Experts are calling for mental health and financial advice to be linked after research revealed how many people who are behind on at least one important bill have recently experienced a mental health issue.

A YouGov poll found that people who have had a mental health issue in the last two years are three times more likely to have fallen behind in paying at least one bill.

Out of those who completed the poll, 12% reported being behind on a payment such as energy or rent. Around half of this group said they have had a recent mental health issue, which equates to around three million people.

The charity which carried out the poll, the Money and Mental Health Policy Institute, has said mental health and money support services should be more joined up, which could also relieve pressure on the NHS.

The charity’s chair and founder, Martin Lewis, said: “The cost of living crisis shows no sign of abating, and even if it does, the fallout will last years. Financial problems and mental health issues are locked together, it’s about time treatments were linked too.

“For many years, therapists, mental health nurses and social workers have told us they often spend substantial, valuable clinical time helping people with their finances. It makes more sense to leave debt help professionals to do that and take some pressure off the NHS, letting clinicians focus on helping people get better.”

The poll found that out of those people with mental health issues who had fallen behind on payments, 60% said they felt unable to cope, but only 9% had received financial advice.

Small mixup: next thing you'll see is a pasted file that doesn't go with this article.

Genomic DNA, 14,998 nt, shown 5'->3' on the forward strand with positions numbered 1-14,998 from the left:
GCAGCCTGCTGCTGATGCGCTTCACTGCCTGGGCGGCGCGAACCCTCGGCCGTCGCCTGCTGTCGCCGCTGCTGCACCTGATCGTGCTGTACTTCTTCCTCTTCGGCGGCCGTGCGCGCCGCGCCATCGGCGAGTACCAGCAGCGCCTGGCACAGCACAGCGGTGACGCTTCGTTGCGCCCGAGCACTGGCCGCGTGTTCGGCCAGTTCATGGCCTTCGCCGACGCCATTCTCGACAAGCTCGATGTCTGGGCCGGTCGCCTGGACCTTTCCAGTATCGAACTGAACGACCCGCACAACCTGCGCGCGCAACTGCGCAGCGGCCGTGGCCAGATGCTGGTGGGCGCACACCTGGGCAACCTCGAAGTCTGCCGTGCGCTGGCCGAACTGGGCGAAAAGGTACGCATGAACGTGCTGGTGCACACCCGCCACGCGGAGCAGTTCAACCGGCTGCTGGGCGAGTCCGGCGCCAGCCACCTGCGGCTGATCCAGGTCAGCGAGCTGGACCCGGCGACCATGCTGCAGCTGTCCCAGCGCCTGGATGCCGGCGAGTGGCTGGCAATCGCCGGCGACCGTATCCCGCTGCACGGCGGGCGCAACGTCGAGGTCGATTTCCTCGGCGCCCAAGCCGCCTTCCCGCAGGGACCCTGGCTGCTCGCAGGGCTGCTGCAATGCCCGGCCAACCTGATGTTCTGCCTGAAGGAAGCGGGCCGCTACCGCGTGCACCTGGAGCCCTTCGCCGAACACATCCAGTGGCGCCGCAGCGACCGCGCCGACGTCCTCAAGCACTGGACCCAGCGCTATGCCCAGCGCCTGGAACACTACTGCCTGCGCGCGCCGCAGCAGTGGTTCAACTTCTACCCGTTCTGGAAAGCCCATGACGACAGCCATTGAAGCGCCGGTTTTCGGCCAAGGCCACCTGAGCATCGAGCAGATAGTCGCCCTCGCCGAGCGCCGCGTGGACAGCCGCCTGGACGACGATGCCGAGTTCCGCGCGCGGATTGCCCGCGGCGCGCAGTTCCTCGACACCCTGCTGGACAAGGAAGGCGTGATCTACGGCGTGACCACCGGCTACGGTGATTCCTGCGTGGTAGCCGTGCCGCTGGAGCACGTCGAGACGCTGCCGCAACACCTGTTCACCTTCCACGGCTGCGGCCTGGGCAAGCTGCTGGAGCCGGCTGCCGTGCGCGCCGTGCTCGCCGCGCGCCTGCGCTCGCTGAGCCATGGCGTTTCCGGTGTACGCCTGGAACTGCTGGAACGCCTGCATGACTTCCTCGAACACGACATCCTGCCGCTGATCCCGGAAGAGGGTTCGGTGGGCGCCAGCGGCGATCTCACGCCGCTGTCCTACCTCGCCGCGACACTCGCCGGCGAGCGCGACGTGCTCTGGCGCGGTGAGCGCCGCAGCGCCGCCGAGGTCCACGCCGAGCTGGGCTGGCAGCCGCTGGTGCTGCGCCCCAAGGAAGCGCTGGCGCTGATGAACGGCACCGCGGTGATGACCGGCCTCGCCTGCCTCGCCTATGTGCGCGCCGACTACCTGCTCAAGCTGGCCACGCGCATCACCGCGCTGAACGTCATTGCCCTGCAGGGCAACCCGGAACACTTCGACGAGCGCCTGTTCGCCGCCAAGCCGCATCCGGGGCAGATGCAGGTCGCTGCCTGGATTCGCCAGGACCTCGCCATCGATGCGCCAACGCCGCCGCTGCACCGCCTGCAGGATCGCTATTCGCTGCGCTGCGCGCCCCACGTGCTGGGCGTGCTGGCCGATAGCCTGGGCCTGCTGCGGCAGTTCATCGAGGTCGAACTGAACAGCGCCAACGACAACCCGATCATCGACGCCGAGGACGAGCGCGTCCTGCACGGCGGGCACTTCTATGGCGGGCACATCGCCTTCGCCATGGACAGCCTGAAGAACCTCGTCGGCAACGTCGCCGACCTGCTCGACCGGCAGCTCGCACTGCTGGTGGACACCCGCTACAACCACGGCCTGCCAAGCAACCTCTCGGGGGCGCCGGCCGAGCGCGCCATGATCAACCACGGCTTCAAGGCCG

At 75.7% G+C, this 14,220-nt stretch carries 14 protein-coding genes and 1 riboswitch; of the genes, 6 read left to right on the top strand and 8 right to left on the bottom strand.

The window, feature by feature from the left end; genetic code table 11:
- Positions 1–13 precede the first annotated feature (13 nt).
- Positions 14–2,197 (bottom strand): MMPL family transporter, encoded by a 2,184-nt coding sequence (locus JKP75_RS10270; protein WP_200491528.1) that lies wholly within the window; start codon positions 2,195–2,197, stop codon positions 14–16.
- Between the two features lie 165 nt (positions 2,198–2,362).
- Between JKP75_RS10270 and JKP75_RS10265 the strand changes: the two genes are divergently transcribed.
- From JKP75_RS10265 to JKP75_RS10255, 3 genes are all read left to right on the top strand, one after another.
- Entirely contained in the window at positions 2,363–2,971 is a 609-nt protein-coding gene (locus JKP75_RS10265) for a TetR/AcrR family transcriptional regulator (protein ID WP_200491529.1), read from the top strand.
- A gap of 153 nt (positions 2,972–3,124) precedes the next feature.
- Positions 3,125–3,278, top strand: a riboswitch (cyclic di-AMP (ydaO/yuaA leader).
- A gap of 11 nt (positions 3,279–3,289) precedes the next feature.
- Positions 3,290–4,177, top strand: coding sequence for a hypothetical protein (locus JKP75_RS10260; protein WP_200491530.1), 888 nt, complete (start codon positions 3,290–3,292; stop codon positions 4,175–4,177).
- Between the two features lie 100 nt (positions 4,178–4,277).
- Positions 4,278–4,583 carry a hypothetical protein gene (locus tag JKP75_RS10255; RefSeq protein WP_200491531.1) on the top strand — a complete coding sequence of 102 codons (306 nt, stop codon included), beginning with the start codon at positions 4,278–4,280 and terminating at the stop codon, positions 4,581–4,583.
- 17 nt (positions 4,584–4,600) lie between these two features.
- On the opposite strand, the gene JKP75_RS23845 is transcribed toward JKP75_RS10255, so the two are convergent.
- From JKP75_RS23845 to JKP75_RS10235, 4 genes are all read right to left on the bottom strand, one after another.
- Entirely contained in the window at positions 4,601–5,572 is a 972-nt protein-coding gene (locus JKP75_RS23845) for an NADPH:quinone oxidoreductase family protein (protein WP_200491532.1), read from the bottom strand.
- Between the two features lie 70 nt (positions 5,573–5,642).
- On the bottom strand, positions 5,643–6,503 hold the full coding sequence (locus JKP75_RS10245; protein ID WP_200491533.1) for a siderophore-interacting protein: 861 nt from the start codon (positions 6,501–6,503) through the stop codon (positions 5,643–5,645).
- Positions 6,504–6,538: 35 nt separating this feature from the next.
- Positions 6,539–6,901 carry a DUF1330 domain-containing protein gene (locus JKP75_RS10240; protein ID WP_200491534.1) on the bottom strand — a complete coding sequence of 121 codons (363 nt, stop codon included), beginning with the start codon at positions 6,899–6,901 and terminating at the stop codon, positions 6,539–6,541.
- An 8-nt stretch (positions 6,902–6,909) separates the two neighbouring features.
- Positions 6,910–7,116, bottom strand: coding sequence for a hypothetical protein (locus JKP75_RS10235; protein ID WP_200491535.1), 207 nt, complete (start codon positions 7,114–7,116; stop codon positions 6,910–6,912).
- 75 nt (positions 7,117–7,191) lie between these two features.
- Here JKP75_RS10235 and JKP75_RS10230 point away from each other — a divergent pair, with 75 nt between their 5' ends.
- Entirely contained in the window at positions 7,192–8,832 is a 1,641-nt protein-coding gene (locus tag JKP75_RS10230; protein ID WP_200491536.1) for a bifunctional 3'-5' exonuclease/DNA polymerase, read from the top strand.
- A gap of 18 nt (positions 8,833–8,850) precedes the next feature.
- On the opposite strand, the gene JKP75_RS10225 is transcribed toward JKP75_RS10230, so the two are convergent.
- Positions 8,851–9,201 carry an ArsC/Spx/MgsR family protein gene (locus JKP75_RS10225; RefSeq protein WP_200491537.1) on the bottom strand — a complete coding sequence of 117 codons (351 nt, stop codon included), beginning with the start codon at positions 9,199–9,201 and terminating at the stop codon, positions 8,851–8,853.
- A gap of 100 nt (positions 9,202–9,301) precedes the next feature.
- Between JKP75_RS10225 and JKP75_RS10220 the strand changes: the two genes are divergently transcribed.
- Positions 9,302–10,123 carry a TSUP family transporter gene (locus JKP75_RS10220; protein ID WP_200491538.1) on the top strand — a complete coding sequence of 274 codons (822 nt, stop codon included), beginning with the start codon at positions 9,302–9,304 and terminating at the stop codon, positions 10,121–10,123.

Dr Subodh Dave, dean of the Royal College of Psychiatrists, said: “Debt may have disastrous consequences for individuals and their families.

“Clinicians can play their part by enquiring about their patients’ financial situations and how this might be affecting their mental health. Collaboration is needed from a range of other bodies including financial advice services and social care organisations.”

The Money and Mental Health Policy Institute said that offering financial advice alongside NHS talking therapies should become standard practice. Its experts have estimated that this kind of joined up working could save the government around £140m a year and double recovery rates for those with depression who are in debt.

These measures could also help an additional 27,000 people with mental health issues each year while cutting waiting times for help with mental health.

A spokesperson for the government said: “We’re investing £2.3bn of extra funding a year by March 2024 to expand and transform mental health services in England, to treat an additional 2 million patients.

“We’ve also helped nearly 2 million people out of absolute poverty since 2010, and provided a £94bn support packages – worth about £3,300 per household – to help those most in need.”

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